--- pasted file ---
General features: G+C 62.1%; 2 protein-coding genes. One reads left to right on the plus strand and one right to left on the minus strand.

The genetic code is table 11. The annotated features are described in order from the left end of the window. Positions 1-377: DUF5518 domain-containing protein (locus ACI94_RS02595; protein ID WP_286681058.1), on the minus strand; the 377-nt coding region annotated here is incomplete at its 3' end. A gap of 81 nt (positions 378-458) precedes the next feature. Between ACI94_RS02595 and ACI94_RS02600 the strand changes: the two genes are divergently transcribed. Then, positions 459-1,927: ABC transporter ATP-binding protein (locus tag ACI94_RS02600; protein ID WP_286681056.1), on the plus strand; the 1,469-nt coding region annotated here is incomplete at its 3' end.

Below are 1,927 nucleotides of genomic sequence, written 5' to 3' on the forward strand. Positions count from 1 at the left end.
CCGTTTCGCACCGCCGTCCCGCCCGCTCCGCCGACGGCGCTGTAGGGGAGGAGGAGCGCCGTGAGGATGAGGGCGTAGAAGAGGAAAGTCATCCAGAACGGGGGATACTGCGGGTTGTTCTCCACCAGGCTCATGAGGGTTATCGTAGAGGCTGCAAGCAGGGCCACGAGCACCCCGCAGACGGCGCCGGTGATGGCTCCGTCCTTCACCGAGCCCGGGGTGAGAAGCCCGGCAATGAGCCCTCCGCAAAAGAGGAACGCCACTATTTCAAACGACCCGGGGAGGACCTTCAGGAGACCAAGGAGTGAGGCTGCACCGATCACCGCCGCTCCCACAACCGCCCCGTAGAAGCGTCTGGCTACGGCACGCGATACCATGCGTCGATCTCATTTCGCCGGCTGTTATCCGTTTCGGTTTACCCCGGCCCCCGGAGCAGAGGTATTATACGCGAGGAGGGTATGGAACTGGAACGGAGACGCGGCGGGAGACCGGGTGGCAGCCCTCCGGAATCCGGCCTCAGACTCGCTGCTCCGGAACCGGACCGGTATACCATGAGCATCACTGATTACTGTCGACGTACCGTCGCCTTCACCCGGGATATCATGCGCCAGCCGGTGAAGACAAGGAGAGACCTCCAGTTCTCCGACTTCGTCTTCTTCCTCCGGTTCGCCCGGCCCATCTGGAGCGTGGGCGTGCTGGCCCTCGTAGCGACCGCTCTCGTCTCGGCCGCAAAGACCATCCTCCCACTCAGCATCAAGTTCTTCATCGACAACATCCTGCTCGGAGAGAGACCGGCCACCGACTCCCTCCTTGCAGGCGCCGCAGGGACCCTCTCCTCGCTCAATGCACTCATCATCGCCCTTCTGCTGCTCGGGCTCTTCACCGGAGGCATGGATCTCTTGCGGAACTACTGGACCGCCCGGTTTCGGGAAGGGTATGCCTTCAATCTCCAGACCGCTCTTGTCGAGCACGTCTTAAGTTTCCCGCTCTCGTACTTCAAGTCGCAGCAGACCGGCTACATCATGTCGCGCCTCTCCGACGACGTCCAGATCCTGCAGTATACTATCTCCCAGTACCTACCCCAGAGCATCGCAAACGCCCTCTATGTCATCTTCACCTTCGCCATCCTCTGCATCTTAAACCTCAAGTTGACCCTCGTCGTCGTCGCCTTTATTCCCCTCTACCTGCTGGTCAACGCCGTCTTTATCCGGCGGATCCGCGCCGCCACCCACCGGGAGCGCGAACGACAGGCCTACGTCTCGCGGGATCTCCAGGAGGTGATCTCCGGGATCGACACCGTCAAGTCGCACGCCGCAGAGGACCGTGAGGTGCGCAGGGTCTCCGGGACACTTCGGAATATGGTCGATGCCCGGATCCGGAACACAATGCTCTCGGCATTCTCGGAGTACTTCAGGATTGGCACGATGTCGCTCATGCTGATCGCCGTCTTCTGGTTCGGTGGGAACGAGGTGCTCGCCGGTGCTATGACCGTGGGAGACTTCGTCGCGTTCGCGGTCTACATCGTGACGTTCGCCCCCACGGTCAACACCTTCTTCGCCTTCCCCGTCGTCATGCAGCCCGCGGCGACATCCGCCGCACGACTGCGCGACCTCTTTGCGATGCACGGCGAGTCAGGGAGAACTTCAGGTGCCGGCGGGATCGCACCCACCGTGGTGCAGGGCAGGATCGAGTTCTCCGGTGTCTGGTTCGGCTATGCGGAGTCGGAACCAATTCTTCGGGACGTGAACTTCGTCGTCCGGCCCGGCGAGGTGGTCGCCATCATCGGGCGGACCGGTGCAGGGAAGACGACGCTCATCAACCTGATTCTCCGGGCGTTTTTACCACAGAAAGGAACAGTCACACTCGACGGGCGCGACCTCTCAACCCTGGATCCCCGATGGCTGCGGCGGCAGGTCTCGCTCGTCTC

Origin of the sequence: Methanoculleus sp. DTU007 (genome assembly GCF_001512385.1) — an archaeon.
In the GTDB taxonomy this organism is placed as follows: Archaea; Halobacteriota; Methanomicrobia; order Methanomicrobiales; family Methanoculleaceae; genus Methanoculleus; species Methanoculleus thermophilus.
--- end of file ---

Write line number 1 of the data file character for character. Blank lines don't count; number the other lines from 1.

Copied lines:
General features: G+C 62.1%; 2 protein-coding genes. One reads left to right on the plus strand and one right to left on the minus strand.